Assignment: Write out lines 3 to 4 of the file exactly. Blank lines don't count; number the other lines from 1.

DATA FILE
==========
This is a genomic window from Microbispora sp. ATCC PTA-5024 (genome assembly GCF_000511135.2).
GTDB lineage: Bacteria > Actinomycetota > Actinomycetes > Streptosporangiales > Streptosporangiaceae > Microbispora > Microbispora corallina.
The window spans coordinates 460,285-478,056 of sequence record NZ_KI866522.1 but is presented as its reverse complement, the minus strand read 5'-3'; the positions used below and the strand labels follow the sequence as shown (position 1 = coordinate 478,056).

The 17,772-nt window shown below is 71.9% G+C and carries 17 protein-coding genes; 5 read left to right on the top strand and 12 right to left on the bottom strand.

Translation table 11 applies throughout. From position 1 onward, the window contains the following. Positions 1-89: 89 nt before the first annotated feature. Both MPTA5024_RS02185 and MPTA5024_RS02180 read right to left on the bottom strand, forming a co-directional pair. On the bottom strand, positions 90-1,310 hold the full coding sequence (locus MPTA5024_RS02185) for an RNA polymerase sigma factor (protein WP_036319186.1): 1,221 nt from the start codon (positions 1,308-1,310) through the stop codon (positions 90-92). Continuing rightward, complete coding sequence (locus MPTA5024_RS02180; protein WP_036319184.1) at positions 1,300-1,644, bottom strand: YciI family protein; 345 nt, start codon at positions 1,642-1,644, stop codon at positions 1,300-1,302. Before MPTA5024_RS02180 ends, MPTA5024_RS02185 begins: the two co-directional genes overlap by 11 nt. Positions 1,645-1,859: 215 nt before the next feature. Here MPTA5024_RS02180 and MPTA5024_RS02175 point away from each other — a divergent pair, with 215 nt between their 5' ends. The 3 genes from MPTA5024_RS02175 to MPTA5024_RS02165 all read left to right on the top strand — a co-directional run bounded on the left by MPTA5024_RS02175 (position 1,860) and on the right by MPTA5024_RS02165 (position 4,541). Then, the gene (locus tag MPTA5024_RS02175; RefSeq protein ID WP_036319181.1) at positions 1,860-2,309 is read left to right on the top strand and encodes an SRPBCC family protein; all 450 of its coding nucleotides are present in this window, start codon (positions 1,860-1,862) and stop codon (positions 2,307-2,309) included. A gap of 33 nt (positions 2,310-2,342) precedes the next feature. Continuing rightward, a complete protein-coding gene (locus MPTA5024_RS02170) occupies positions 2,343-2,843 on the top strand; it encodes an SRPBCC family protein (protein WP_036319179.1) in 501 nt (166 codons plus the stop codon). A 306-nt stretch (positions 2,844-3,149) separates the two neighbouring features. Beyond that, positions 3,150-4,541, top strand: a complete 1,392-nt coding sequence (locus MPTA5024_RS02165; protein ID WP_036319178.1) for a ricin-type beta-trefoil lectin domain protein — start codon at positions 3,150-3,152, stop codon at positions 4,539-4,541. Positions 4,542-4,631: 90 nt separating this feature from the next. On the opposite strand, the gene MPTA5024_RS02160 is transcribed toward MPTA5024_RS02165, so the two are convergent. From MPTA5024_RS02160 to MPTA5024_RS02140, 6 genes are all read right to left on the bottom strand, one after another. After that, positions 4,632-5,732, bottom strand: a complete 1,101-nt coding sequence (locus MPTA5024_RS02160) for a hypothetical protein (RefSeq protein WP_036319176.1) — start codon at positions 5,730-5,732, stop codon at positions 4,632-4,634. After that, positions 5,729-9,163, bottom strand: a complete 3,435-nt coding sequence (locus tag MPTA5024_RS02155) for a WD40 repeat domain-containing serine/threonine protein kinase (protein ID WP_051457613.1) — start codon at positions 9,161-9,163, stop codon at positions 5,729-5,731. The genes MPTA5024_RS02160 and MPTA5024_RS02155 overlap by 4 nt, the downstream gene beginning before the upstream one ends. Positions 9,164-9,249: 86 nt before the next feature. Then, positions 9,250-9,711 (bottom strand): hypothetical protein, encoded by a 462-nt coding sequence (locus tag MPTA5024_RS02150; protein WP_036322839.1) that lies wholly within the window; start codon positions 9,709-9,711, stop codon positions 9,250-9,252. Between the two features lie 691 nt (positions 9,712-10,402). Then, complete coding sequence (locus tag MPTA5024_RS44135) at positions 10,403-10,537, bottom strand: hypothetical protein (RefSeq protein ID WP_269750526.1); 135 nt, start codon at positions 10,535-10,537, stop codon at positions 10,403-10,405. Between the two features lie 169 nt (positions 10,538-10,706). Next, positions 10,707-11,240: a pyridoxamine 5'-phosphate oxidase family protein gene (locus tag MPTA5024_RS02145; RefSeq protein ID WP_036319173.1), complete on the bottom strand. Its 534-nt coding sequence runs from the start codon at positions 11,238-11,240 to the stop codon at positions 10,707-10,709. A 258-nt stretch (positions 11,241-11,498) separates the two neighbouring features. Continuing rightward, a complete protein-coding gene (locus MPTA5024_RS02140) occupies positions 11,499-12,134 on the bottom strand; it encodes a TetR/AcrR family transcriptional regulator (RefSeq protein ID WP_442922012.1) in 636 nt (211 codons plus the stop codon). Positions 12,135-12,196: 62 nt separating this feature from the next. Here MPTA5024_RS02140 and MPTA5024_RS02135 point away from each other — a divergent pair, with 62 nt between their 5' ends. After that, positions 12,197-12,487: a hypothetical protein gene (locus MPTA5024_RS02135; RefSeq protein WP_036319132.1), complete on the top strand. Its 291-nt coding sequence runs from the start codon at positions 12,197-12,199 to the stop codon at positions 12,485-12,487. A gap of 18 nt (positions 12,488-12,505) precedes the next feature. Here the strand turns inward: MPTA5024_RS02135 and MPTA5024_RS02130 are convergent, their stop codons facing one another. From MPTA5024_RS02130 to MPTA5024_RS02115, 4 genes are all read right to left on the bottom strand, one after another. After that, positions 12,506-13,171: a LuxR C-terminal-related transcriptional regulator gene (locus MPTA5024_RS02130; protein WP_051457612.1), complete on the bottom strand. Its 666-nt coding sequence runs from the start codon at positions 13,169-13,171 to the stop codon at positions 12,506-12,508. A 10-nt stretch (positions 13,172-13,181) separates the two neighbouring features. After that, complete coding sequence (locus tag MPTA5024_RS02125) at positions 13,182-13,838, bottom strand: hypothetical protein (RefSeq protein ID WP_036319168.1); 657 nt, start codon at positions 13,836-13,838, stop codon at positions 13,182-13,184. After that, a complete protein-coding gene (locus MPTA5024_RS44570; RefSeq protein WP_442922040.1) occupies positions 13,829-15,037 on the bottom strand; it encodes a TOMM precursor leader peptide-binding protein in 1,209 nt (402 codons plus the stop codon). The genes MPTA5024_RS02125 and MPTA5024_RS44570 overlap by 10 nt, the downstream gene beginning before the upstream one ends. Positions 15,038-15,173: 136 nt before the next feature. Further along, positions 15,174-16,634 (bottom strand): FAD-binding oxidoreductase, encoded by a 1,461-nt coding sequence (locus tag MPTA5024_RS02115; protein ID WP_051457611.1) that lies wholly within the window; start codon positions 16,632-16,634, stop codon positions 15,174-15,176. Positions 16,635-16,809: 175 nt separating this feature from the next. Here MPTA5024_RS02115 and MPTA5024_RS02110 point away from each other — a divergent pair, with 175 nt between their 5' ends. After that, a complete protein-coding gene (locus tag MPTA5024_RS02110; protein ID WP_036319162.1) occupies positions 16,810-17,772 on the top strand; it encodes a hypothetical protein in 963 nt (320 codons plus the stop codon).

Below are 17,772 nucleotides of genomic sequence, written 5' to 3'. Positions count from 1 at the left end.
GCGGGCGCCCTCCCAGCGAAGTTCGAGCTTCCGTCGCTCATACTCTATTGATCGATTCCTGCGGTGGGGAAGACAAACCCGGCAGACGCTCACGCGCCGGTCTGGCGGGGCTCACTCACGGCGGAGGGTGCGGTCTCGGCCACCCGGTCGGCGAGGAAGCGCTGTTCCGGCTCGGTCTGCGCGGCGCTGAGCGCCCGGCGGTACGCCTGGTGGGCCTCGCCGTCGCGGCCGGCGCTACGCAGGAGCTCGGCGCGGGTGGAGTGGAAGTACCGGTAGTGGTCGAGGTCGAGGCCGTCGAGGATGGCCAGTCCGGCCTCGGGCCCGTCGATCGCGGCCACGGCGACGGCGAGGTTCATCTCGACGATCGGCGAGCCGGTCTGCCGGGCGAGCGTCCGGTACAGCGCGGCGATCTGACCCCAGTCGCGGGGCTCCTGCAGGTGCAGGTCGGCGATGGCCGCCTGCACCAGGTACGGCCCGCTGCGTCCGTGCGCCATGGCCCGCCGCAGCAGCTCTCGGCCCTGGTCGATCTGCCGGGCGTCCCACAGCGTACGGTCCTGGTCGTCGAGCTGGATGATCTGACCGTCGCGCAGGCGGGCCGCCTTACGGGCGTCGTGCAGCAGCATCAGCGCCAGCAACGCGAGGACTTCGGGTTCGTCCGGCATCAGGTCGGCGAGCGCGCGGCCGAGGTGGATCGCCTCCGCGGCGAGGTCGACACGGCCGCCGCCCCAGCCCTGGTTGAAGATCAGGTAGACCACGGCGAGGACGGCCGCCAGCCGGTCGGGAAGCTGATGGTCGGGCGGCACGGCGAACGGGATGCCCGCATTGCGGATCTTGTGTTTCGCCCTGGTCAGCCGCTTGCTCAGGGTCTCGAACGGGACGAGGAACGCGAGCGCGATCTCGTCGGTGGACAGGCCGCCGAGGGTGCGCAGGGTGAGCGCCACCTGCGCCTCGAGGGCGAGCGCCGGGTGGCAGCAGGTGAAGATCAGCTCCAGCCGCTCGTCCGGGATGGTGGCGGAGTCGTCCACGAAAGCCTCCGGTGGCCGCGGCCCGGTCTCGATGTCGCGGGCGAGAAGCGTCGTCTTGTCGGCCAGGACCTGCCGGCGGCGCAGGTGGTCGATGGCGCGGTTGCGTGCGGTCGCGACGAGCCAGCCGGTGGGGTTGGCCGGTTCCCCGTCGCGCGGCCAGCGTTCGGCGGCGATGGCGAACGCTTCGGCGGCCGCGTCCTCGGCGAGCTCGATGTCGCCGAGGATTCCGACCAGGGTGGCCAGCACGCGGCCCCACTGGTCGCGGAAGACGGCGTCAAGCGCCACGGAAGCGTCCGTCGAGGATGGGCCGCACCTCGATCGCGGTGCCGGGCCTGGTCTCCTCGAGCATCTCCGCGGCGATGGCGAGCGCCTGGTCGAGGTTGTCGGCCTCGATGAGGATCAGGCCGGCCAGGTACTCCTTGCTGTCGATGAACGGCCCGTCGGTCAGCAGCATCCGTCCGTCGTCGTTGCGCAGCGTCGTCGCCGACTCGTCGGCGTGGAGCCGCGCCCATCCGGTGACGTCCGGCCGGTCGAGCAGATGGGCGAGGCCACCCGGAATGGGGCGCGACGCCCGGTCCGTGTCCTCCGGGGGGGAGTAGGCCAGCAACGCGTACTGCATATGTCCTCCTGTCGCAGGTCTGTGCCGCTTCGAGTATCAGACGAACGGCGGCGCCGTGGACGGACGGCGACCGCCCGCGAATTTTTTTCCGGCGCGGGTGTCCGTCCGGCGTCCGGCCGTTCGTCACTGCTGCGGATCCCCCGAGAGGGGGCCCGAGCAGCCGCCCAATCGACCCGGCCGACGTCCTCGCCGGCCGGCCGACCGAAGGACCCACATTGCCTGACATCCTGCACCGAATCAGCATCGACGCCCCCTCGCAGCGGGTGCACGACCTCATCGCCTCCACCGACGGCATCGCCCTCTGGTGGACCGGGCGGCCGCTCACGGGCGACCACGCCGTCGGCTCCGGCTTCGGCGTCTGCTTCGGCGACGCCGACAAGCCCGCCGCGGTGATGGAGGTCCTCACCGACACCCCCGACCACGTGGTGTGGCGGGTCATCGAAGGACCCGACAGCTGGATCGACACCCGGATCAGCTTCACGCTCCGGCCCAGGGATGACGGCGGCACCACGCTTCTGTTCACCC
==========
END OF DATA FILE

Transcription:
The window spans coordinates 460,285-478,056 of sequence record NZ_KI866522.1 but is presented as its reverse complement, the minus strand read 5'-3'; the positions used below and the strand labels follow the sequence as shown (position 1 = coordinate 478,056).

The 17,772-nt window shown below is 71.9% G+C and carries 17 protein-coding genes; 5 read left to right on the top strand and 12 right to left on the bottom strand.